May 11, 2005
IN SHERMON Kerr's vegetarian society ("The veal deal," May 3), he quotes as fact a wide variety of incorrect information apparently from a New York-based animal-rights group. This group disguises itself as an animal-welfare group, but in reality it is a radical animal activist group that believes any tactic is worth it for its stated agenda of a meat-free world. All you have to do to discover this group's true agenda is to listen to their own founder's quotes. Discussing the dairy industry in a January 1997 Vegetarian Times article, Gene Bauston made the stunning statement that "there is implicitly no humane milk.
NEWS
February 5, 2005 | By Frederick Cusick INQUIRER STAFF WRITER
A national expert on the humane treatment of animals told a town meeting in City Hall yesterday that within a few years, Philadelphia could have a workable "no kill" program for abandoned dogs and cats, if the right steps were taken. Nathan J. Winograd, head of No Kill Solutions, a San Diego firm brought in to survey the city's animal program after several Philadelphia Daily News stories criticized how it was being run by the Philadelphia Animal Care and Control Association (PACCA)
NEWS
February 4, 2005 | By Miriam Hill INQUIRER STAFF WRITER
At the East Harlem animal shelter, barking dogs and the occasional quacking duck create a beastly babble that almost drowns out Ed Boks as he dreams aloud that one day most of the shelter's 400 cages will be empty. His vision that New York will find homes for the 20,000-plus cats and dogs it otherwise would euthanize each year is part of a burgeoning national "no-kill" movement - one that Philadelphia also hopes to join. "It's our society's dirty little secret," Boks, a former minister and fan of St. Francis of Assisi, called the large numbers of euthanized pets.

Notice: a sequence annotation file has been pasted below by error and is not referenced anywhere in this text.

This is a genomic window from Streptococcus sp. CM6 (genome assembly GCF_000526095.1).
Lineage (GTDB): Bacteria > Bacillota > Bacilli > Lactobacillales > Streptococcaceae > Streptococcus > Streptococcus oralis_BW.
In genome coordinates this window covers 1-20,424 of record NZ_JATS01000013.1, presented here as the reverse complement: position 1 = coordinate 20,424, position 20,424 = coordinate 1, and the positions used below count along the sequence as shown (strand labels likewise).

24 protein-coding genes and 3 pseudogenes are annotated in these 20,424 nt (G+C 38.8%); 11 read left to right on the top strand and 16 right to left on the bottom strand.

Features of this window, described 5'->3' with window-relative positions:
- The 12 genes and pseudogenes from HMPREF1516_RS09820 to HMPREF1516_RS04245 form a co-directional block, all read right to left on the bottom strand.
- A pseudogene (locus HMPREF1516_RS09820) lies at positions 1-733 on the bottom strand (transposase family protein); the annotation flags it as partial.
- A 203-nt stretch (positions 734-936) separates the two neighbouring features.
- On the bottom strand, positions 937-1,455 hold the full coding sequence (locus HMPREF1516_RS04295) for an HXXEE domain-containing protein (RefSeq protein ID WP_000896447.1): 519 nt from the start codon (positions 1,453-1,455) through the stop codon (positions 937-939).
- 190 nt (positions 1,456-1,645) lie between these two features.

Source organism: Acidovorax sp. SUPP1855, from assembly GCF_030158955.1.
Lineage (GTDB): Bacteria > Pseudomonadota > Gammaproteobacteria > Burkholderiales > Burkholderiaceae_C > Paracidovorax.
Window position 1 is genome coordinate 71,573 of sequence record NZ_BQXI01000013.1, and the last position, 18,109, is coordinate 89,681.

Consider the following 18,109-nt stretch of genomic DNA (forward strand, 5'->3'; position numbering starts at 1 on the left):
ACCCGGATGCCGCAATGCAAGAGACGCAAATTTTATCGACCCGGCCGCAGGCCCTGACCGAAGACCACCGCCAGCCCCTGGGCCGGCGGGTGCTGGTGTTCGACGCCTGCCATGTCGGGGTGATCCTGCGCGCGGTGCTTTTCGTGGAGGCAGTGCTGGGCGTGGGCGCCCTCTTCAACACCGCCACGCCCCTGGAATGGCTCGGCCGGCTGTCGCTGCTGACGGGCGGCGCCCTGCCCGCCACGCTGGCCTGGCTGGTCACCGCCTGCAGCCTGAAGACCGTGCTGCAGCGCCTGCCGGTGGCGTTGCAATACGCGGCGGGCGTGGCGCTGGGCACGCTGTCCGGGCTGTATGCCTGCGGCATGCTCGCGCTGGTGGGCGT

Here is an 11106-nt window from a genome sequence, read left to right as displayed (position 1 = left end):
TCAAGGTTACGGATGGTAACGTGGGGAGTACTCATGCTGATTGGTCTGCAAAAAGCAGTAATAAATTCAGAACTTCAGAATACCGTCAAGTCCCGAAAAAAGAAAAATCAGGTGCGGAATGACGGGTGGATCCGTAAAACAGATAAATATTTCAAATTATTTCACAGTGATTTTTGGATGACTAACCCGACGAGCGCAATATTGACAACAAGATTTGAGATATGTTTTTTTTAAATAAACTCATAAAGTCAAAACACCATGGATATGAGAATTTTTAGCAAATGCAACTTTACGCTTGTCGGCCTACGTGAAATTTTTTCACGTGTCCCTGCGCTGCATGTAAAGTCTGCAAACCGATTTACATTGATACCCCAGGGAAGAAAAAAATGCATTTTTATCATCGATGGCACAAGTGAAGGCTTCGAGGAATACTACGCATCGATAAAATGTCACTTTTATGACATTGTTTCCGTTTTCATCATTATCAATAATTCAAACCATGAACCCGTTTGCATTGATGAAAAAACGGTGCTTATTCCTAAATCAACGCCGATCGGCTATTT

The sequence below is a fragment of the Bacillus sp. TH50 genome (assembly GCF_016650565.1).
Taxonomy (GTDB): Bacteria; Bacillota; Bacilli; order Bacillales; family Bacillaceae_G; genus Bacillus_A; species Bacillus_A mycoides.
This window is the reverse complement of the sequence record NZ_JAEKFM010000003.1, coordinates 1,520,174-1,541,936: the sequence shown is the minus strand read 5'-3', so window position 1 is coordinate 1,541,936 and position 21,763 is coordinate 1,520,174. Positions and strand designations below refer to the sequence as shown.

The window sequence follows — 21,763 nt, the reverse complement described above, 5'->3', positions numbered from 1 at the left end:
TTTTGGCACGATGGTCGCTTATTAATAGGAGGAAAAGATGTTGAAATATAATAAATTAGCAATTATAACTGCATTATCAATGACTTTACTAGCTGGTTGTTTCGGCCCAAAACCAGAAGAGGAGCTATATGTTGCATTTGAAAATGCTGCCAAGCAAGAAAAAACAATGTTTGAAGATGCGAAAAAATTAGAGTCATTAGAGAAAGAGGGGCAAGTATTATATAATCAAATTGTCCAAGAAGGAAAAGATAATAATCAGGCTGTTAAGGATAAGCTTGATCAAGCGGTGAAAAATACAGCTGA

NEWS
November 12, 2003 | By Joel Bewley INQUIRER STAFF WRITER
It took some prodding by handlers yesterday to move the two dozen tigers from their cramped quarters to portable cages to begin their trip from a private refuge in central New Jersey to their new home in Texas. And it made some of the animals hostile and aggressive. Carol Asvestas urged the beasts that she had come to rescue to settle down. She promised them that they would like Texas. Everything - including their new enclosures - will be bigger, she said. "It is criminal to keep these animals in these conditions," she said outside the Tigers Only Preservation Society grounds.
NEWS
October 2, 2003 | By Faye Flam INQUIRER STAFF WRITER
Wild animals accustomed to lots of room to roam don't do well confined in zoos, according to a new study in the journal Nature. Certain species, such as lions and polar bears, suffer physical and mental stress and high infant mortality in captivity. The study could influence the way zoos house animals or even whether they keep some species at all. Many zoologists have observed abnormal behavior in wide-ranging carnivores confined in zoos, said David Shepherdson, a researcher at the Oregon Zoo who is examining the origins of such behavior among polar bears at a number of U.S. zoos, including Philadelphia's.